Zina Saro-Wiwa’s Table Manners at Tiwani Contemporary, London, in the Nova Sector
Exploring the political implications of food-oriented communities, Brooklyn-based Nigerian artist Zina Saro-Wiwa’s multi-channel video series Table Manners (2014-16) investigates the performative side of eating as essential to the sense of belonging in West Africa. Depicting Ogoni men and women from the Niger Delta as they eat in their own natural ways, Saro-Wiwa’s focus on colonialism and racism show through the videos’ emphasis on race, food, power and capital. The series presents food consumption as a collective act of memory, reinforcement of tradition, and indicator of communal and diasporic values as much as contemporary political and socio-economic struggles. By showing people engaging in the simple but visceral act of feeding themselves, her work emphasises tension between art and politics but initiates a productive, informative outcome rather than the commodification of food, food cultures and people.
Abraham Cruzvillegas’ Autorreconstrucción: To Insist, to Insist, to Insist… Live Performance
Art Basel Miami Beach may have done away with its public sculpture and film programmes, but it will introduce an ambitious performance sector by ways of collaborating with New York’s The Kitchen for its inauguration. A refreshed version of the multidisciplinary performance work by Mexican conceptual artist Abraham Cruzvillegas, Autorreconstrucción: To Insist, to Insist, to Insist… will run twice daily during the fair in the new convention centre’s 60,000-square-foot ballroom – which fair director Noah Horowitz is happy to share now properly accommodates live performance. The 20-minute free performance will feature a large-scale dangling assemblage of scrap materials recalling the impoverished dwellings located in some of Mexico City’s neighbourhoods, with dancer and choreographer Bárbara Foulkes attached to the assemblage via a strap moving to musical compositions led by Andrés García Nestitla.
Zina Saro-Wiwa. Table Manners. 2014-16. 8 digital videos, 5-11 minutes each
South African art gallery, Goodman Gallery, which participates in all three of Art Basel’s international outposts, continues its efforts to shift consciousness and shape contemporary South African art by exhibiting artists that challenge power structures and reflect on colonial legacies and geopolitics. This year, as part of its research-oriented group showcases, it will exhibit several African artists including El Anatsui, Yinka Shonibare MBE, Kudzanai Chiurai, William Kentridge, Tabita Rezaire, Samson Kambalu, Gerald Machona and Gerhard Marx. Works by artists Adam Broomberg & Oliver Chanarin, Alfredo Jaar, Shirin Neshat and Hank Willis Thomas will also be shown to further form a cohesive presentation that fits into the gallery’s commitment to furthering a social progressiveness.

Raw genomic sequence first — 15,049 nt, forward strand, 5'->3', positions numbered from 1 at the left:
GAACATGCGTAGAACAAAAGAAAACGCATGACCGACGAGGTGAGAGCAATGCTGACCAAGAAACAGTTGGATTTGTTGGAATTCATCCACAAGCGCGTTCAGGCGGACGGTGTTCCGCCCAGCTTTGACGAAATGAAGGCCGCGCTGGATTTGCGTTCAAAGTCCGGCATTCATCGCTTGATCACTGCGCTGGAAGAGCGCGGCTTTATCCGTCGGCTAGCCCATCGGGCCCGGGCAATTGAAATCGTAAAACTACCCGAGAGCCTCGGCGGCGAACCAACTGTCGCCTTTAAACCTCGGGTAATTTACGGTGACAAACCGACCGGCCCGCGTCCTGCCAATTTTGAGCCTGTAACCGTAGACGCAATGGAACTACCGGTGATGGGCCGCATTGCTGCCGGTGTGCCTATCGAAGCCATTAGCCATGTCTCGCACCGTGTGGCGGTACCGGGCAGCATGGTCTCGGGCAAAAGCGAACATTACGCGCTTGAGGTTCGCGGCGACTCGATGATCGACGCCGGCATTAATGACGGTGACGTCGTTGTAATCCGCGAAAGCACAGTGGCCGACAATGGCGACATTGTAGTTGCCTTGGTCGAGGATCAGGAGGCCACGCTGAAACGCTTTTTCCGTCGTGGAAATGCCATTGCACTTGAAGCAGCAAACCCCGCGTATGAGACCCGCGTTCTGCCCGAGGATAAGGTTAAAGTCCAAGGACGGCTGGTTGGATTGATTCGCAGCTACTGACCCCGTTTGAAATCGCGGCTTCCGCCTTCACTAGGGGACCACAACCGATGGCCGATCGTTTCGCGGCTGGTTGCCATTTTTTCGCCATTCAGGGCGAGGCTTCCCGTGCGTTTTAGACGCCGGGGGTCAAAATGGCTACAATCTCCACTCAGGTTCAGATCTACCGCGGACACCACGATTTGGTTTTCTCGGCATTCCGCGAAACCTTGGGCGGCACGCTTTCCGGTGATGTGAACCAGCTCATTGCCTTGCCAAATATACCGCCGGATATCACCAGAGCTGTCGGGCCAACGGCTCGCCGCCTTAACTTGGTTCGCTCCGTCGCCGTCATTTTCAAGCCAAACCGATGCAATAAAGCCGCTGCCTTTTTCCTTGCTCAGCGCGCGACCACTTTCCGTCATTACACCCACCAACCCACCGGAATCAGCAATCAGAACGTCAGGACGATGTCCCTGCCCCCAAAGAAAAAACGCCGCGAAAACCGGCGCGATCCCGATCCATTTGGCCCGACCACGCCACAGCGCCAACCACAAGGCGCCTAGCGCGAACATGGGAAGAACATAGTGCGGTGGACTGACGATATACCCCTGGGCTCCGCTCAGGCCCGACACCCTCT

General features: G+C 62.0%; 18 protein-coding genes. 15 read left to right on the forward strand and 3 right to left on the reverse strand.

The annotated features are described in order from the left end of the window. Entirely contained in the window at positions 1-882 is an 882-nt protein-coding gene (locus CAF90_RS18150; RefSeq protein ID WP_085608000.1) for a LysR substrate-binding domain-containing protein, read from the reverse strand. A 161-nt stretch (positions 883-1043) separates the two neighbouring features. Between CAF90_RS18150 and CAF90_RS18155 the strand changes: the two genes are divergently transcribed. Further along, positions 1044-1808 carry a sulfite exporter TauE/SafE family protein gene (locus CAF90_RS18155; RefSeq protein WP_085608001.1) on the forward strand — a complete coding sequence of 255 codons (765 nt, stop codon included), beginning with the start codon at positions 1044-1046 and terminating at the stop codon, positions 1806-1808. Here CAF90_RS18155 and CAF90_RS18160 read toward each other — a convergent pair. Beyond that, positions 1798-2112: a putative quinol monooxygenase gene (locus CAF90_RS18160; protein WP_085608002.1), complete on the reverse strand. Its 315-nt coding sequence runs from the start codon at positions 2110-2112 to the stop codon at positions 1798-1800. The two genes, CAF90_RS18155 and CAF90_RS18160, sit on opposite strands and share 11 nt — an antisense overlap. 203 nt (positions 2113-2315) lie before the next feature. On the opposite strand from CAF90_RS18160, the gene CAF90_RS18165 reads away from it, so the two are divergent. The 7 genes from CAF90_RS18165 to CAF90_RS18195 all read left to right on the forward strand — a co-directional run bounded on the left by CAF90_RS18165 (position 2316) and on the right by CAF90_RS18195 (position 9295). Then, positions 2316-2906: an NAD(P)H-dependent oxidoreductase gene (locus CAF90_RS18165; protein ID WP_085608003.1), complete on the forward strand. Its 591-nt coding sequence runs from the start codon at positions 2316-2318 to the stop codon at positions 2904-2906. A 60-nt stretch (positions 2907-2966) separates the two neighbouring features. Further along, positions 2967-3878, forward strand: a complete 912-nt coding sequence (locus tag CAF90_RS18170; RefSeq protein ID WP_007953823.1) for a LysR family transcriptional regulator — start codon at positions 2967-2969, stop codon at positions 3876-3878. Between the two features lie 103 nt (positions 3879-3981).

Sabrina Amrani, Madrid, Booth S8 in the Survey Sector
Textile Panel Patterns, a solo exhibition of Egyptian artist Chant Avedissian will mark the Spanish gallery’s presence in the Survey sector, dedicated to historical projects. Showcasing textile works made between 1980 and 1990 that reference the artist’s inspiration from Islamic geometry, calligraphy and non-figuration, the works also acknowledge Avedissian’s awareness of Western, specifically Constructivist, tropes. However, Avedissian’s body of work avoids the ‘Western colonialisation’ of his ‘Eastern’ techniques, and while his pieces embody the push-and-pull tension of the two artistic worlds which exhibit distinct traces of Modernism and Abstraction within the ‘Oriental’ works, Avedissian’s canvases adopt a purified take, focusing on patterning and historical motifs to produce movement, unity and harmony.
Wael Shawky at Sfeir-Semler, Beirut/Hamburg, at the Kabinett Sector
Egyptian artist Wael Shawky’s widely museum-exhibited film trilogy Al Araba Al Madfuna (2012-16) will be dissected in Sfeir-Semler’s presentation at Kabinett at this year’s Art Basel Miami Beach. Kabinett, wherein galleries delineate a section of their individual booths for a special curated exhibition by an artist of choice, typically veers towards art historical showcases or as a platform for rising stars. Shawky, an award winning artist whose accolades include the Mario Merz Prize (2017), Sharjah Biennial Award (2013), Kino der Kunst, Munich (2013), and Grand Prize at the 25th Alexandria Biennale (2009), amongst others, has an oeuvre that focuses on real and fictional histories of the Arab world. Manifested through a unique mix of film, sculpture, puppetry and drawing, his practice explores cinematic practice, historical narrative, sociological interpretation and fictional writing constructs with equal parts drama and imaginative intrigue.
Art Basel Miami Beach runs 6-9 December at Miami Beach Convention Center. Artbasel.com/Miami-beach